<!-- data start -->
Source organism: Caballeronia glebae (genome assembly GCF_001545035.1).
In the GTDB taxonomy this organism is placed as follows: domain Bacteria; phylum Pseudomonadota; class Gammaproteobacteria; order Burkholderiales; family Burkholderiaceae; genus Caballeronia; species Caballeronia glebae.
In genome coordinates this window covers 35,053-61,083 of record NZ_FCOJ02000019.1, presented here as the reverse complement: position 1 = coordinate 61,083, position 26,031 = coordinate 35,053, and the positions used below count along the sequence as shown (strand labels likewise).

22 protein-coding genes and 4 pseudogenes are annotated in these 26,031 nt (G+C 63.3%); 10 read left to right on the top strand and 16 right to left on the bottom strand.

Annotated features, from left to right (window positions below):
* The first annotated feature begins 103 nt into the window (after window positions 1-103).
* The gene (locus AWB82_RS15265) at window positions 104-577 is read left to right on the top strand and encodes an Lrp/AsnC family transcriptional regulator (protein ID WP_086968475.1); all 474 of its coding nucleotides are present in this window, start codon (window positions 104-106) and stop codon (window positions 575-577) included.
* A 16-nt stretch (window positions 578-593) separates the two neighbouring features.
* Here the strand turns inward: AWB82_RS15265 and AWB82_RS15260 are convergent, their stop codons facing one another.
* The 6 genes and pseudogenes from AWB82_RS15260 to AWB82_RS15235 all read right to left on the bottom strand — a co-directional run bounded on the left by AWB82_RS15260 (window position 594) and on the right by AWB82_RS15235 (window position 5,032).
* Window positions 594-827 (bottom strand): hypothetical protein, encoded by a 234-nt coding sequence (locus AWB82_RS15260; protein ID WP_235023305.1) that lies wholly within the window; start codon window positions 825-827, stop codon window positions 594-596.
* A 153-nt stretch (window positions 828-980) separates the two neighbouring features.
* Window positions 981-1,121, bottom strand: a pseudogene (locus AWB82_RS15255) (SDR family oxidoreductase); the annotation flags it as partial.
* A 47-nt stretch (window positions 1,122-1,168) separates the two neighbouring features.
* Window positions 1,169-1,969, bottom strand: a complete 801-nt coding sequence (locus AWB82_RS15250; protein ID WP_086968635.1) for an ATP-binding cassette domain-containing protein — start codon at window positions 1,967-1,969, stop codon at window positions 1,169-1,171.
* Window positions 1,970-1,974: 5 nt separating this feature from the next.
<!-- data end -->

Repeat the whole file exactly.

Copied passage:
Source organism: Caballeronia glebae (genome assembly GCF_001545035.1).
In the GTDB taxonomy this organism is placed as follows: domain Bacteria; phylum Pseudomonadota; class Gammaproteobacteria; order Burkholderiales; family Burkholderiaceae; genus Caballeronia; species Caballeronia glebae.
In genome coordinates this window covers 35,053-61,083 of record NZ_FCOJ02000019.1, presented here as the reverse complement: position 1 = coordinate 61,083, position 26,031 = coordinate 35,053, and the positions used below count along the sequence as shown (strand labels likewise).

22 protein-coding genes and 4 pseudogenes are annotated in these 26,031 nt (G+C 63.3%); 10 read left to right on the top strand and 16 right to left on the bottom strand.

Annotated features, from left to right (window positions below):
* The first annotated feature begins 103 nt into the window (after window positions 1-103).
* The gene (locus AWB82_RS15265) at window positions 104-577 is read left to right on the top strand and encodes an Lrp/AsnC family transcriptional regulator (protein ID WP_086968475.1); all 474 of its coding nucleotides are present in this window, start codon (window positions 104-106) and stop codon (window positions 575-577) included.
* A 16-nt stretch (window positions 578-593) separates the two neighbouring features.
* Here the strand turns inward: AWB82_RS15265 and AWB82_RS15260 are convergent, their stop codons facing one another.
* The 6 genes and pseudogenes from AWB82_RS15260 to AWB82_RS15235 all read right to left on the bottom strand — a co-directional run bounded on the left by AWB82_RS15260 (window position 594) and on the right by AWB82_RS15235 (window position 5,032).
* Window positions 594-827 (bottom strand): hypothetical protein, encoded by a 234-nt coding sequence (locus AWB82_RS15260; protein ID WP_235023305.1) that lies wholly within the window; start codon window positions 825-827, stop codon window positions 594-596.
* A 153-nt stretch (window positions 828-980) separates the two neighbouring features.
* Window positions 981-1,121, bottom strand: a pseudogene (locus AWB82_RS15255) (SDR family oxidoreductase); the annotation flags it as partial.
* A 47-nt stretch (window positions 1,122-1,168) separates the two neighbouring features.
* Window positions 1,169-1,969, bottom strand: a complete 801-nt coding sequence (locus AWB82_RS15250; protein ID WP_086968635.1) for an ATP-binding cassette domain-containing protein — start codon at window positions 1,967-1,969, stop codon at window positions 1,169-1,171.
* Window positions 1,970-1,974: 5 nt separating this feature from the next.